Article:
If It's Not a Money Maker, It's Probably the Mommy Trap

If It's Not a Money Maker, It's Probably the Mommy Trap

If It's Not a Money Maker, It's Probably the Mommy Trap

The XX Factor
What Women Really Think
March 25 2010 11:59 AM

If It's Not a Money Maker, It's Probably the Mommy Trap

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Jess , I don't think former Goldman Sachs executive Charlotte Hanna, once a vice president of "Goldman Sachs University" (an internal training program) is being punished for taking time off. I think she's seeing the unfortunate result of a decision she made a long time ago. She's suing the firm, claiming to have been "mommy tracked" and eventually fired after going part time after the birth of her first child, and then being told that her position had been eliminated while on maternity leave after the arrival of her second. But her first mistake was signing on with "Goldman Sachs University" in the first place-it's the very definition of "mommy track."

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At any big entity-bank, law firm, hospital, business-there are revenue generators, and there are revenue hogs. Complex surgeries, scorched earth litigations, IPOs-the powerhouses in those areas are right at the core of their company's business. They're paid for it, and they pay for it, through long hours and remaining on constant call. Sliding off into training, recruiting, managing the legal library or the associate program is simply easier, especially if you're a woman who's also taking on the primary responsibility for running a family. And it's so tempting-you're still using your degree, you still get the high-profile employer, but without all the pain of sleeping under your desk during a big push. That is the mommy track (or the parent track): Supporting the firm's mission without being constantly on call to directly make it happen. It's win-win as long as the firm can support it. But it's a perilous compromise.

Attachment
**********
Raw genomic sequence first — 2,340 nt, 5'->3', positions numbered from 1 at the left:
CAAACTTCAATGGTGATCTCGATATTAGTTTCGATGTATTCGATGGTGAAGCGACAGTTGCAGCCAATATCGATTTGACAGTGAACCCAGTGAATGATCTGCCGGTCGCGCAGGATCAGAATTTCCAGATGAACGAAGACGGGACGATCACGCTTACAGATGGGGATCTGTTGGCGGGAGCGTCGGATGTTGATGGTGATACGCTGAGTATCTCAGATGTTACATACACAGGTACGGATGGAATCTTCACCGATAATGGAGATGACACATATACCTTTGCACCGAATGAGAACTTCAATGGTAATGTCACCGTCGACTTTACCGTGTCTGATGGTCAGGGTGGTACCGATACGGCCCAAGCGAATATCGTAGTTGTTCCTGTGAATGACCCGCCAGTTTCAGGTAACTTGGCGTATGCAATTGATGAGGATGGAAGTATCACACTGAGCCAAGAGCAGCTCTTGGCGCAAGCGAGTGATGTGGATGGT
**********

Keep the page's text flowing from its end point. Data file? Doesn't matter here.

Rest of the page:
The bottom line is that if your job isn't your top priority, then you're probably not your employer's top priority, either. That's fine. In fact, it's true of most people, but it's a bargain that depends on both parties accepting the basic premise. If your firm offers you a mommy track- and you take it -then suing when the luxury niche you've placed yourself in becomes unaffordable is only going to make employers less likely to create a haven for willing parents the next time around.

Photograph of businesswoman by Stockbyte/Getty Creative Images.